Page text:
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Study of Canadian sexual assault cases deflates ‘statutory rape’ myth


January 21, 2020
By Erik Rolfsen, UBC

A study of three years of Canadian case law involving sexual offences against adolescent girls from the ages of 12 to 17 demonstrated that men accused in these cases were, on average, 19 years older than the complainant. Almost half the girls reported sexual abuse by a male family member.

The researchers from the Peter A. Allard School of Law at the University of British Columbia believe their findings undermine the “statutory rape myth:” the idea that age-of-consent laws lead to the prosecution of large numbers of young men for engaging in sexual relationships with younger teenage girlfriends.

“These were not young boyfriends engaging in sex where girls agreed to participate. These were cases of devastating abuse by male adults in positions of trust, and family members in particular,” said Professor Isabel Grant, who co-authored the study with Professor Janine Benedet.

“With respect to age of consent, these are not cases where 14- and 15-year-old girls have agreed to engage in sexual activity with someone who’s 22. They are cases where she did not agree, or was coerced, and he’s 40. That’s a much more typical scenario,” Benedet added.

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The researchers examined 680 written decisions from every province and territory from 2014 to 2016 where the complainant was a girl of at least 12 and no older than 17. These judgments involved 518 accused persons and 625 female complainants. Six of those 518 accused were women and the remaining 99 per cent were men.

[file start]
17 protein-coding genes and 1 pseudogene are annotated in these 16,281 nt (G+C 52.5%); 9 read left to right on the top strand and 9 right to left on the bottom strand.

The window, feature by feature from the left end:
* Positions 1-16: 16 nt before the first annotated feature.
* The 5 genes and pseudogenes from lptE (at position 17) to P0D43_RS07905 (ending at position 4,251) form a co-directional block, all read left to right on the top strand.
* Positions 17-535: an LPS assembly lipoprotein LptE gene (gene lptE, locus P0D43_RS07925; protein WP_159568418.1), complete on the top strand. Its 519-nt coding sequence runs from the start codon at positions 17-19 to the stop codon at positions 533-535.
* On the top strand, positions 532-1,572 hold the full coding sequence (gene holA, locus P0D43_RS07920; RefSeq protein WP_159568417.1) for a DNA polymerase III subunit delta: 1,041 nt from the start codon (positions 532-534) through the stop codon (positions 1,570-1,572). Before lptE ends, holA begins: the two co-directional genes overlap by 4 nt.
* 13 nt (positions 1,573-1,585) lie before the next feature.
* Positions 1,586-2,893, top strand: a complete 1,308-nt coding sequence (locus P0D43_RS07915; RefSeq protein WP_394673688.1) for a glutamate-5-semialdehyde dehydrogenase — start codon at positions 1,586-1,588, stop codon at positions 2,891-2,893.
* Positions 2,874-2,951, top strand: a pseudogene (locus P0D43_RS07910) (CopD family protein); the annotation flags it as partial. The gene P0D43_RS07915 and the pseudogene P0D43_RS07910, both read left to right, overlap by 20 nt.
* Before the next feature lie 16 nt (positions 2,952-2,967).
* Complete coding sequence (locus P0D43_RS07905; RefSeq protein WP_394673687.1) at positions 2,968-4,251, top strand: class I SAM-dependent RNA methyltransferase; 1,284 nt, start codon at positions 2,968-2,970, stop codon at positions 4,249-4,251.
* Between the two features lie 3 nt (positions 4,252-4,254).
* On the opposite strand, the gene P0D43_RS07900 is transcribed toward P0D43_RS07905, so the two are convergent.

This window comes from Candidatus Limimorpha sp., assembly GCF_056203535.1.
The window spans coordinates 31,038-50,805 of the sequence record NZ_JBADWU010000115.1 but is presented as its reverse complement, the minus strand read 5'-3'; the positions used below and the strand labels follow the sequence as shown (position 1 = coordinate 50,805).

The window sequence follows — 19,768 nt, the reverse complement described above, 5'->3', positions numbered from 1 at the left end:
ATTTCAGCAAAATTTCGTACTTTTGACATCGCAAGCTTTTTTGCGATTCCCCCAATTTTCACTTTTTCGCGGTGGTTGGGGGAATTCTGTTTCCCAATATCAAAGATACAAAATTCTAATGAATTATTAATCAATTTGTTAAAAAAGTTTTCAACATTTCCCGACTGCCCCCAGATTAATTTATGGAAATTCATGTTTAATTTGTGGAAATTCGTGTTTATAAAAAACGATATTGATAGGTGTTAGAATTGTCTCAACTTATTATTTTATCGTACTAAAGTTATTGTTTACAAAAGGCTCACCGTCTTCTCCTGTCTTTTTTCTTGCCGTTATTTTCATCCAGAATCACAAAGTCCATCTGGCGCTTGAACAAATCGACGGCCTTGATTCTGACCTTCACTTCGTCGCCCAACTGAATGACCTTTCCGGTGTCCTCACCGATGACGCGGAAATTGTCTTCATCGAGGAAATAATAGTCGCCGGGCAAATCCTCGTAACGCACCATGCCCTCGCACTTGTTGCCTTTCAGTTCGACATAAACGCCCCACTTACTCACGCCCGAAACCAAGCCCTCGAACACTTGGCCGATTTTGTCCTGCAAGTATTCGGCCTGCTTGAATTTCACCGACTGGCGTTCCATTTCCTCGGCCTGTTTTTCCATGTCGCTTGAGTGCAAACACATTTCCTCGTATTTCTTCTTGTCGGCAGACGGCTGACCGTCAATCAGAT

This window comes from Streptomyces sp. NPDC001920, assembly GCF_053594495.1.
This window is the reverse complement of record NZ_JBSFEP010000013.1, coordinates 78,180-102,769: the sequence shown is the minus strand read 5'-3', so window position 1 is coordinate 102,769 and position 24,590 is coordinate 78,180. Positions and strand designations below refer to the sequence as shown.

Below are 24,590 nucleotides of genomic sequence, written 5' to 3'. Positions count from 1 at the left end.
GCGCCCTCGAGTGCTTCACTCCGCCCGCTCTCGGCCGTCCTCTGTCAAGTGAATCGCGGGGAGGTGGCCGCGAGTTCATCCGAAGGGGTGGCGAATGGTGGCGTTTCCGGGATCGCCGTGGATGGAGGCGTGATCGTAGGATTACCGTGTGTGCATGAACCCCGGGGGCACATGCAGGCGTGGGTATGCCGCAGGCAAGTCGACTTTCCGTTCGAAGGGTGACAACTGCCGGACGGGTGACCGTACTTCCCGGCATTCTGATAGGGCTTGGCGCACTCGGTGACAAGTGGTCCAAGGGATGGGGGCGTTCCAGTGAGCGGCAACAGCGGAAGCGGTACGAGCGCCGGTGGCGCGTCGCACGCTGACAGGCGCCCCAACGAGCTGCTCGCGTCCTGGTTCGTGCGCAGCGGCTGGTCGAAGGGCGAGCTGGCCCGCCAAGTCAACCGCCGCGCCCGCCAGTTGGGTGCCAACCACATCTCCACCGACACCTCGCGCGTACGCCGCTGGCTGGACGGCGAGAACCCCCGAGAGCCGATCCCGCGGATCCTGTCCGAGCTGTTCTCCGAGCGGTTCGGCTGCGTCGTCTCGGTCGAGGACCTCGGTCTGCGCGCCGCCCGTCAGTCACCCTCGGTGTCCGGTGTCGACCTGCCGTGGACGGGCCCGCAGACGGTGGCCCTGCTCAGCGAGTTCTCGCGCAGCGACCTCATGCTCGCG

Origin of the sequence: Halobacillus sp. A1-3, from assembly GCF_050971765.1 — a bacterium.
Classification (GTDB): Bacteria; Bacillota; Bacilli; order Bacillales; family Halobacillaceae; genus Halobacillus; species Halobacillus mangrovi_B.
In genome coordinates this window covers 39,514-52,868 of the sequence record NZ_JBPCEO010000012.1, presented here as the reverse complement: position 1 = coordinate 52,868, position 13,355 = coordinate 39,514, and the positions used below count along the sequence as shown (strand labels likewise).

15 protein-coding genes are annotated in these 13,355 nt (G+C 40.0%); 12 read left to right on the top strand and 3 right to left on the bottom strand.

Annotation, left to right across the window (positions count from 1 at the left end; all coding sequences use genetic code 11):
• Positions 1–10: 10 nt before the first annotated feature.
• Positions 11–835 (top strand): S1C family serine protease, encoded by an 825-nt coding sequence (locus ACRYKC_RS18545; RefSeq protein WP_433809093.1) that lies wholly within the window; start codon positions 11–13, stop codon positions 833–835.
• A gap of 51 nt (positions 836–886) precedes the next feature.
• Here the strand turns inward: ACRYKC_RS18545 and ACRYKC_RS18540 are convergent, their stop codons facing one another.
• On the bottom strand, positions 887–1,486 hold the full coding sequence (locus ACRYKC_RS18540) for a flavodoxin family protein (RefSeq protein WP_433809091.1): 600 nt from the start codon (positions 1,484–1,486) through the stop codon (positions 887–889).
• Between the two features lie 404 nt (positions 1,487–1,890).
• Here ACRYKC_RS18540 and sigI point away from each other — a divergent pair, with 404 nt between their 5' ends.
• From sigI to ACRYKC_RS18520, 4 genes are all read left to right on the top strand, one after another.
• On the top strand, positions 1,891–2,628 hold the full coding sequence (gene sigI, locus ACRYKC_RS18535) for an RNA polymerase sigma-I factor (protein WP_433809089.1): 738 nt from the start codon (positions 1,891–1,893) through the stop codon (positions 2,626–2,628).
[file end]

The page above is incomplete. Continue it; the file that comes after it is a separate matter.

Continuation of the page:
These cases did not include jury trials or guilty pleas unless there were written reasons for sentence. And of course, they did not include the many sexual assaults that never make it to the prosecution stage.

“Our study involves only the tip of the iceberg. The cases that make their way through to a completed prosecution—whether convictions or acquittals—are the exception,” said Grant. “One of the things that was alarming for us was just how many cases we did find, and knowing that this represents only a tiny proportion of how many sexual assaults are actually taking place against this group of girls.”

Among the cases that made it to prosecution:

  • the average age at which sexual abuse began was 12.7 years, but many girls described abuse that began when they were young children
  • 46 per cent of complainants reported sexual assault by a male family member (including step-family members)
  • where the accused was a male family member, the abuse often took place over many months or even years
  • when family members were removed from the age calculation, the accused men were still almost 16 years older than complainants on average
  • only five per cent of complainants reported sexual assault by someone described as a boyfriend
  • only four per cent of complainants reported sexual assault by a male stranger
  • 20 per cent of cases involved historical prosecutions with at least 10 years elapsing between the last sexual assault and charges being laid
  • in 69 per cent of historical cases, the accused was a male family member
  • girls in state care were over-represented in these cases
  • all but one of the cases involving an accused who was a foster father of the complainant was a historical prosecution
  • over 20 per cent of girls reported abuse when they were intoxicated and almost 10 per cent of girls were assaulted while sleeping
  • conviction rates and sentences were, on average, higher for strangers than for male family members, even though abuse by a family member—particularly a father—was much more likely to have continued over months or years

While the #MeToo movement has brought greater public attention to sexual assault crimes in recent years, the UBC researchers note that sexual assault within the family has escaped much of this attention.

“The family is an institution of enormous power, and the opportunity for abuse of that power—for enforcing secrecy—is really stark. The barriers to coming forward in the family context are very high. So, we think that deserves more attention than it’s currently getting,” Benedet said.

The study, funded through the Social Sciences and Humanities Research Council and the Law Foundation of B.C., was published in November 2019 in Canadian Journal of Women and the Law.